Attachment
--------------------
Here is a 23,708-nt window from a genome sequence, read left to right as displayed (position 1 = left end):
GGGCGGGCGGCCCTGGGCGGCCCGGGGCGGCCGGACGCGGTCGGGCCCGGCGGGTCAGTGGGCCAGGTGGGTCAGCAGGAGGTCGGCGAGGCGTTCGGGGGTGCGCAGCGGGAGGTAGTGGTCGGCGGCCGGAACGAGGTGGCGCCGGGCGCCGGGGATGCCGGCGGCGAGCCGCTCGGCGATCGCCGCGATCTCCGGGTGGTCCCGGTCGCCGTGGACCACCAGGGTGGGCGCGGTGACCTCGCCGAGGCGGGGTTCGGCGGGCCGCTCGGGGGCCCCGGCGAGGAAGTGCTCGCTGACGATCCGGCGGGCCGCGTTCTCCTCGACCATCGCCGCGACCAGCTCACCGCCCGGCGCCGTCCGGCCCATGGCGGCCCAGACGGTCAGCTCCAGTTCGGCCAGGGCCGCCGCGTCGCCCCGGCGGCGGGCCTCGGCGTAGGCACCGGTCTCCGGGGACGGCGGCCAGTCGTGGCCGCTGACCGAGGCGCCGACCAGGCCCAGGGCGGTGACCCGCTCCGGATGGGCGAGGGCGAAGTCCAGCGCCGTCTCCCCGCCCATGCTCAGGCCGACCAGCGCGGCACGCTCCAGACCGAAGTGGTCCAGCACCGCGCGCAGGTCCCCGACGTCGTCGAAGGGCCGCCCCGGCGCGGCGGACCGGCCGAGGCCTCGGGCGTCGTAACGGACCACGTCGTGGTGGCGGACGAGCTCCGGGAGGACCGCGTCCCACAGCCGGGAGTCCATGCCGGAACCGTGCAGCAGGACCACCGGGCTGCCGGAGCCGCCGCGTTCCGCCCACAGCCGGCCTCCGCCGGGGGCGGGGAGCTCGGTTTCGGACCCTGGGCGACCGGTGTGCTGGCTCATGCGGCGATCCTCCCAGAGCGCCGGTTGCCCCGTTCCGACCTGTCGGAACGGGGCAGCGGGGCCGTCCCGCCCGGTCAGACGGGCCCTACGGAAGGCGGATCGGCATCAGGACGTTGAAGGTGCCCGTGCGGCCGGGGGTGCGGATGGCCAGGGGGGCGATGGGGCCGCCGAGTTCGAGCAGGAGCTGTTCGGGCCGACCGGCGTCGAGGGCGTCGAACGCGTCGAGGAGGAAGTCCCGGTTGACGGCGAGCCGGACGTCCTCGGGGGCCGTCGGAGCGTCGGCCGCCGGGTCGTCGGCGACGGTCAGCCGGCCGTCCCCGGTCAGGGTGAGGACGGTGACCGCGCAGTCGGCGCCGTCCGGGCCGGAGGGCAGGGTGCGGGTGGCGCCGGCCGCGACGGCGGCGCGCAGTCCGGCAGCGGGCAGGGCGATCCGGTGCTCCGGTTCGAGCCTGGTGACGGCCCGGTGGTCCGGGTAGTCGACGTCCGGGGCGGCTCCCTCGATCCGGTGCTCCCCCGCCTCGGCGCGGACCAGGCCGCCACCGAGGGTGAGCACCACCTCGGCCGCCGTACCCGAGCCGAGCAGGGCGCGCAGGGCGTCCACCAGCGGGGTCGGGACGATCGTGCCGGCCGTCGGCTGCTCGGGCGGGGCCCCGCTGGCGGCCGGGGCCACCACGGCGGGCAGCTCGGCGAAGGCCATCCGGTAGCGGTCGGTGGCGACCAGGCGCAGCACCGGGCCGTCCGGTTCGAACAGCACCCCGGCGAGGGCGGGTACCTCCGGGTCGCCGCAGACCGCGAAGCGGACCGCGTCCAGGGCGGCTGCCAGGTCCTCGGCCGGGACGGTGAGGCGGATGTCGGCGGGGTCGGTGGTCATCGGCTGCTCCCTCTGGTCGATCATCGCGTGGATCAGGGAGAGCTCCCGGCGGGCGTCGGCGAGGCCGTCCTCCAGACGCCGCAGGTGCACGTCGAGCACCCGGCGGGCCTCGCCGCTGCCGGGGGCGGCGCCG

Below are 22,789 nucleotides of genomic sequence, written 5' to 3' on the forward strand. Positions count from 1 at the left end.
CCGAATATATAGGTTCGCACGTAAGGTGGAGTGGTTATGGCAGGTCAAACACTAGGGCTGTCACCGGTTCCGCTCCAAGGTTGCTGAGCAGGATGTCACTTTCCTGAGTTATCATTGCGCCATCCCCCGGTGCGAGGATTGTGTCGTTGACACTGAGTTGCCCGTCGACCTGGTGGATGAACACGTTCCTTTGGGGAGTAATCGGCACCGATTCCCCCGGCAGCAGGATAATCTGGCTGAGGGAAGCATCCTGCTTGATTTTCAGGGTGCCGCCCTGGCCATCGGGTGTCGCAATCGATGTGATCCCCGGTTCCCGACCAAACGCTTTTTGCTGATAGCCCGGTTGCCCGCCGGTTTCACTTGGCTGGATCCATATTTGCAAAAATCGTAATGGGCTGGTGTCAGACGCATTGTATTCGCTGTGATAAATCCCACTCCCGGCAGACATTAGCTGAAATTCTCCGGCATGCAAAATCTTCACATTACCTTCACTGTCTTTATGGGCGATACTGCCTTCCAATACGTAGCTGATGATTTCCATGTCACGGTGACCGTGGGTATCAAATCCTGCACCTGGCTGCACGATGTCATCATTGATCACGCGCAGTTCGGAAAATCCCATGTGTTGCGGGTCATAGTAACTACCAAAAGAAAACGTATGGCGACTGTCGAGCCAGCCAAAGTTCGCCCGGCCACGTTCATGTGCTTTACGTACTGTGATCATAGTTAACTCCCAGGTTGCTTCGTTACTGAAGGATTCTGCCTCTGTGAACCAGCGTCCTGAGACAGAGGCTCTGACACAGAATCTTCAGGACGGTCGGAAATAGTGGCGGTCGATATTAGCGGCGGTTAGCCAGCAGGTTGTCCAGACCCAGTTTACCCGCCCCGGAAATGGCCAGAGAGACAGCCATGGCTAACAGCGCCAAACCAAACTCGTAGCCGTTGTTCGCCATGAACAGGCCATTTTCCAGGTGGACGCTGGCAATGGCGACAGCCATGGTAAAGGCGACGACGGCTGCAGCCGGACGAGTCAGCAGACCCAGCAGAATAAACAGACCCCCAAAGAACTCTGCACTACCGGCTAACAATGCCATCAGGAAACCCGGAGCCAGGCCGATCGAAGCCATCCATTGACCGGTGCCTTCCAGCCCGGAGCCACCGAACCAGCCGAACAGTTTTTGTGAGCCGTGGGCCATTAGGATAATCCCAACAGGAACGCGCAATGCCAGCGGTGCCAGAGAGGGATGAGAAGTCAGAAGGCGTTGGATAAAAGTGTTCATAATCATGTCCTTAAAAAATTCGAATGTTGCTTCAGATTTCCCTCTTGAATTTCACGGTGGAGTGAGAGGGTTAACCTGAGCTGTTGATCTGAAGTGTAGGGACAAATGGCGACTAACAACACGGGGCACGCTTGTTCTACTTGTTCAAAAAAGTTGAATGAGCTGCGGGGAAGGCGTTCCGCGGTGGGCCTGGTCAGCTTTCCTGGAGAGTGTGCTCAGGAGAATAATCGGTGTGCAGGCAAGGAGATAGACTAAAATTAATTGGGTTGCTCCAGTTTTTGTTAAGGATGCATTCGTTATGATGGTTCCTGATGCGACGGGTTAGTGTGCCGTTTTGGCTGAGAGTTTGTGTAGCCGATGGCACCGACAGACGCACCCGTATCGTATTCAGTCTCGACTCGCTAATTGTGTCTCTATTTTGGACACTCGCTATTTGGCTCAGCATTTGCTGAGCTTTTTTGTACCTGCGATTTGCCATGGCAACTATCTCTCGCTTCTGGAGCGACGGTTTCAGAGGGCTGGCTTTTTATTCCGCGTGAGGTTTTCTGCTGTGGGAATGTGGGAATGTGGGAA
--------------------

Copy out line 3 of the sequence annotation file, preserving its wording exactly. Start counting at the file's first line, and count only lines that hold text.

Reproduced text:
Below are 22,789 nucleotides of genomic sequence, written 5' to 3' on the forward strand. Positions count from 1 at the left end.